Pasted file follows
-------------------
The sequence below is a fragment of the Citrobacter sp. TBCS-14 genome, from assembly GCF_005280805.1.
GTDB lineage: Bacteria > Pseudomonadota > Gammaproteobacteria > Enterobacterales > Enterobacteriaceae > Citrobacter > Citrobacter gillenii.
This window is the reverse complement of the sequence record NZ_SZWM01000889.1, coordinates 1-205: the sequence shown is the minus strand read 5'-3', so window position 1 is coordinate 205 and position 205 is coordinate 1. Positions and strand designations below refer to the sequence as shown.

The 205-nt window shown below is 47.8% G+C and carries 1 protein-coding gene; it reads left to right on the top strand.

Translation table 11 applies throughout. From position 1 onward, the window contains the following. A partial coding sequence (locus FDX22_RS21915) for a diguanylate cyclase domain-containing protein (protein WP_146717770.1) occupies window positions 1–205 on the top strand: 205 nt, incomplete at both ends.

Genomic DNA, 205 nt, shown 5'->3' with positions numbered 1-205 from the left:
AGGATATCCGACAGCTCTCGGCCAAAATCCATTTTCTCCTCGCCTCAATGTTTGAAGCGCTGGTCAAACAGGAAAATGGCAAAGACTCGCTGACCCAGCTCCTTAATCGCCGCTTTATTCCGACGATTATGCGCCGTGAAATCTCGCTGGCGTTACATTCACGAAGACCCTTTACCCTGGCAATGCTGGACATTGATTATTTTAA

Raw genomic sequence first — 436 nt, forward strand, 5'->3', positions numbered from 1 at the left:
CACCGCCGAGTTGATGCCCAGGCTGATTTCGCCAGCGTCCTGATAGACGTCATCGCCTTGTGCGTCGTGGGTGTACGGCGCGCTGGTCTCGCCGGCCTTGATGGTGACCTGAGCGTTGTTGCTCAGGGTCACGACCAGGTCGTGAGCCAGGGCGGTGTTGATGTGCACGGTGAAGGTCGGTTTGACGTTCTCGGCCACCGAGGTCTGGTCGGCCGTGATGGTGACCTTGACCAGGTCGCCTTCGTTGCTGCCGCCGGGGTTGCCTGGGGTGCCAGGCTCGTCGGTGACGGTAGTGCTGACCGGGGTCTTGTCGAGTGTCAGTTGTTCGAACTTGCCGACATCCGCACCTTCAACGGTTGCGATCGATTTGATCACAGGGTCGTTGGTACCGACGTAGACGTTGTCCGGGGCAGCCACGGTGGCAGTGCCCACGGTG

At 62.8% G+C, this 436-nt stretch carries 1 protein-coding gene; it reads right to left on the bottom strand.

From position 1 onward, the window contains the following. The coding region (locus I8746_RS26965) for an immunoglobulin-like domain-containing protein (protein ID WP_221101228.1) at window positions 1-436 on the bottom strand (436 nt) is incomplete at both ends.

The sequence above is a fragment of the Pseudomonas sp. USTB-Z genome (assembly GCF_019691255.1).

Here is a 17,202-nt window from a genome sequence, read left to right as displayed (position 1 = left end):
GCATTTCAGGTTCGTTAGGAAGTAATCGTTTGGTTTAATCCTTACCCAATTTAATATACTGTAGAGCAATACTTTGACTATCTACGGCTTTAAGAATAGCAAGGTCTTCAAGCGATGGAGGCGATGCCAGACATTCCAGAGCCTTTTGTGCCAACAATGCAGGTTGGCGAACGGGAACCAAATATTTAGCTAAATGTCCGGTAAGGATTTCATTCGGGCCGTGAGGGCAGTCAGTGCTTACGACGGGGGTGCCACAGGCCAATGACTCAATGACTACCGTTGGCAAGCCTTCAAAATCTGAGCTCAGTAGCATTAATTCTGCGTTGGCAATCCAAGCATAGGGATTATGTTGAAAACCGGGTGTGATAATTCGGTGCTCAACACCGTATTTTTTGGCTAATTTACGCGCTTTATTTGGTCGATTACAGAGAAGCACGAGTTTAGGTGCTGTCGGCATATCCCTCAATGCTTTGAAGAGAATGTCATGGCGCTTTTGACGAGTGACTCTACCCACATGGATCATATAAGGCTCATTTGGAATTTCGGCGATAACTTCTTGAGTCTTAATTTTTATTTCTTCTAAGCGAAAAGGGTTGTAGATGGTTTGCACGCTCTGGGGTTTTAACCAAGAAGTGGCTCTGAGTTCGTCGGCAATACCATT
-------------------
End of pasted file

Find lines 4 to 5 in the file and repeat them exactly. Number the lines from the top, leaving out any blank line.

The 205-nt window shown below is 47.8% G+C and carries 1 protein-coding gene; it reads left to right on the top strand.

Translation table 11 applies throughout. From position 1 onward, the window contains the following. A partial coding sequence (locus FDX22_RS21915) for a diguanylate cyclase domain-containing protein (protein WP_146717770.1) occupies window positions 1–205 on the top strand: 205 nt, incomplete at both ends.